The FTC isn't legally empowered to enforce the Obama-era net neutrality rules, which prohibited internet service providers from blocking, throttling or charging higher fees for prioritized delivery, Chairman Joe Simons says.
“Blocking, throttling, or paid prioritization would not be per se antitrust violations,” Simons said last week in a speech delivered at the Free State Foundation's annual telecom policy conference.
He added that the agency wouldn't take antitrust action against broadband providers that blocked, throttled or engaged in paid prioritization without first conducting “a fact-specific analysis” aimed at determining whether the activity resulted in higher costs to competitors, or their exclusion from the market.
The FCC voted in December of 2017 to revoke the Obama-era net neutrality rules. When the agency did so, it effectively transferred the ability to police broadband providers to the Federal Trade Commission.
Net neutrality advocates criticized the FCC's decision for numerous reasons, including that the FTC lacks authority to prevent broadband providers from blocking websites or engaging in other activity that violates open internet principles. Instead, that agency's authority over broadband carriers is limited to bringing cases against ISPs that violate antitrust laws, or that engage in deceptive or unfair practices.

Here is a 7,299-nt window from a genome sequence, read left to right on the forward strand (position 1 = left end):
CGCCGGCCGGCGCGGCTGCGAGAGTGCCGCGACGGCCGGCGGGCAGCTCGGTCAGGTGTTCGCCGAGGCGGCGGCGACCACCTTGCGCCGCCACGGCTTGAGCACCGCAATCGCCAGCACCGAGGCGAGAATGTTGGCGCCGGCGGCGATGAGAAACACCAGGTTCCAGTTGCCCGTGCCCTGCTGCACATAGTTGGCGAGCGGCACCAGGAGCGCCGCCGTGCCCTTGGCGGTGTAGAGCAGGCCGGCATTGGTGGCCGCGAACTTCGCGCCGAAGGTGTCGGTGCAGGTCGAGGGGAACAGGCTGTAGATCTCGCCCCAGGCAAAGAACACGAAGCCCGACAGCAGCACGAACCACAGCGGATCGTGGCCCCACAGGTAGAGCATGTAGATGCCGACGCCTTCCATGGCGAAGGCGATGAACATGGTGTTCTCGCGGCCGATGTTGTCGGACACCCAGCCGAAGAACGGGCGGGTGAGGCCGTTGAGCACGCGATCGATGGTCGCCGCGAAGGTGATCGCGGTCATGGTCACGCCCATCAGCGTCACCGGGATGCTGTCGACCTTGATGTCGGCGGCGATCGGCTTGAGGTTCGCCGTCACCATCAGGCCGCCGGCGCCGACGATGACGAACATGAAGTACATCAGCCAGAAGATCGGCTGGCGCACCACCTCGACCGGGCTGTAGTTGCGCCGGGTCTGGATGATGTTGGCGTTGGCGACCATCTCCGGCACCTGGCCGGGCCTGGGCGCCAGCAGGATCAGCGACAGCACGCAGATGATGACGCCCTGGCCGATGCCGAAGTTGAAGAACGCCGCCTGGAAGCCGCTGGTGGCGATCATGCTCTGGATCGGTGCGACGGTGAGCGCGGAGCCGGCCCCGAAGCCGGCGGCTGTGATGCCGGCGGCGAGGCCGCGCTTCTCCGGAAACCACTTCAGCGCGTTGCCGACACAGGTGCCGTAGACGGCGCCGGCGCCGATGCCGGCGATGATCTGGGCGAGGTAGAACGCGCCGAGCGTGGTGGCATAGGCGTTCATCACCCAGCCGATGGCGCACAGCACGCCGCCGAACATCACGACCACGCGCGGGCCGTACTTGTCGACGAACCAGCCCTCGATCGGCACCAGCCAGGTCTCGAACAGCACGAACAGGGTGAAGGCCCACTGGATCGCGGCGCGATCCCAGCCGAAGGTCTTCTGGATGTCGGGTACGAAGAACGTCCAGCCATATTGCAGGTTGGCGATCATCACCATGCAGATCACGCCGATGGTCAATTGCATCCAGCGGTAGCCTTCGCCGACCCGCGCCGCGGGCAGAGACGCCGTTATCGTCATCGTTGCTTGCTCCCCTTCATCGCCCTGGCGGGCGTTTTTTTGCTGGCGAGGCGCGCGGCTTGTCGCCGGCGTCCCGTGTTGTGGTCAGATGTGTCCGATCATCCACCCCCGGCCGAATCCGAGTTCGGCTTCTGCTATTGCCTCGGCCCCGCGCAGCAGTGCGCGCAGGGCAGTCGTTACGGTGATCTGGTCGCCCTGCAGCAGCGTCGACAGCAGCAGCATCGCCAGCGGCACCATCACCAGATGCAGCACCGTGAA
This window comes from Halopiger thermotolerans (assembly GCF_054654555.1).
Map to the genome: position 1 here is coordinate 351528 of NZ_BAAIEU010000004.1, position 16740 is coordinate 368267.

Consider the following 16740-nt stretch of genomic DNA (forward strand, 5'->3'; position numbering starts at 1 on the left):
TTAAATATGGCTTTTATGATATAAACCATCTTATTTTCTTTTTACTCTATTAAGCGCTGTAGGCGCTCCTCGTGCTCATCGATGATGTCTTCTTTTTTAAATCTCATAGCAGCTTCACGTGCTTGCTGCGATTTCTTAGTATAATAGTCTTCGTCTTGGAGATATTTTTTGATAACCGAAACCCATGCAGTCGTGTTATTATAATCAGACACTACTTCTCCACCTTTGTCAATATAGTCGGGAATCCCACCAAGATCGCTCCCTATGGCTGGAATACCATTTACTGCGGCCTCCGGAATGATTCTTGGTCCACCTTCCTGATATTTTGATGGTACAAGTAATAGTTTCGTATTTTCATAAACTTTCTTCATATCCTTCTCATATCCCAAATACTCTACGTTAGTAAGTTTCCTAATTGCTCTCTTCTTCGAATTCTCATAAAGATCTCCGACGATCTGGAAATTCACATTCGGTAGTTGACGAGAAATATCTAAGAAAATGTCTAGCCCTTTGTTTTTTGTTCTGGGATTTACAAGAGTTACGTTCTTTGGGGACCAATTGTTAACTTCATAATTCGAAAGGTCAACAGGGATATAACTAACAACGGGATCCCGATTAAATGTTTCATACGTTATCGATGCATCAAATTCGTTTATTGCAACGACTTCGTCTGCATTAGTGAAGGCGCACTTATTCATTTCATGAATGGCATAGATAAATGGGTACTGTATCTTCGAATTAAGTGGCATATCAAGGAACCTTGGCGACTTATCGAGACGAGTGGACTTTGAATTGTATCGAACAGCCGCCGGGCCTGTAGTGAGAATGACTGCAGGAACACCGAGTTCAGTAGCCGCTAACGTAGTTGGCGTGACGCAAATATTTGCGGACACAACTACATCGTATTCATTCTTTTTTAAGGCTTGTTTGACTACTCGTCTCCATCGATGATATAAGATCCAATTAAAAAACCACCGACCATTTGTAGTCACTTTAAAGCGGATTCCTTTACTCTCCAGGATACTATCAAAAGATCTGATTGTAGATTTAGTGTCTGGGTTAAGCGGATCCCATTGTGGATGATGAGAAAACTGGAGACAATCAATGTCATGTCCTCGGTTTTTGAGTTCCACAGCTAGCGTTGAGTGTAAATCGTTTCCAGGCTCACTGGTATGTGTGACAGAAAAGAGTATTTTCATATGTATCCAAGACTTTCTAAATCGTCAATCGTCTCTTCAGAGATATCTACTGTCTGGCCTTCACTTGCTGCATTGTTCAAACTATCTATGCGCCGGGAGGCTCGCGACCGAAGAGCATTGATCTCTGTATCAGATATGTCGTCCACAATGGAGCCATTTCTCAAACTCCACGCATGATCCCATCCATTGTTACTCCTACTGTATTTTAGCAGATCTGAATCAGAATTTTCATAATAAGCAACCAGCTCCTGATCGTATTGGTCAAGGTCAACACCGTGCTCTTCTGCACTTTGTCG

“Antitrust law is very different from communications law,” Public Knowledge Senior Vice President Harold Feld tells MediaPost. He adds that antitrust law isn't “designed to further a national policy” or address “concerns about openness.”
It's also not designed to “affirmatively promote competition rather than simply protect competition,” Feld says. The result, he says, is that the FTC lacks the FCC's authority to effectively outlaw blocking or throttling.
Feld previously made the same point in a December 2017 blog post. “There is utterly no way under the FTC’s existing statute that the FTC could prevent all ISP blocking the way the 2015 rules do now,” he wrote. “Claims to the contrary are -- bluntly -- big fat lies.”
Simons also said last week that the FTC can prosecute broadband providers that violate promises, including representations in their terms of service. (Comcast, AT&T and Verizon say on their websites that they don't block, throttle or engage in paid prioritization.)
“We could take action against ISPs if they block applications without adequately disclosing those practices or mislead consumers about what applications they block or how,” he said. “Our consumer protection authority could also apply to throttling. To determine whether particular instances of throttling are deceptive, we would first evaluate what claims an ISP made to consumers about their services, and how those claims are supported.”
Simons noted in his remarks that the FTC is currently prosecuting AT&T for allegedly duping wireless consumers by promising them “unlimited” data, but slowing their connections after they exceeded monthly allotments ranging from 3 GB to 5 GB. (AT&T revised its throttling practices after the FTC filed suit and no longer automatically slows the connections of customers who exceed a monthly cap.)
Simons also said the agency can bring cases against broadband providers that engage in an unfair practice. To determine whether a broadband provider's throttling practice was “unfair,” the agency would examine factors including whether there were “countervailing benefits,” and whether consumers could have taken “reasonable steps” to avoid the practice.
Public Knowledge and others -- including tech companies and state attorneys general -- have asked the D.C. Circuit Court of Appeals to reverse the FCC's decision to repeal the Obama-era rules. The court heard arguments in that matter in February.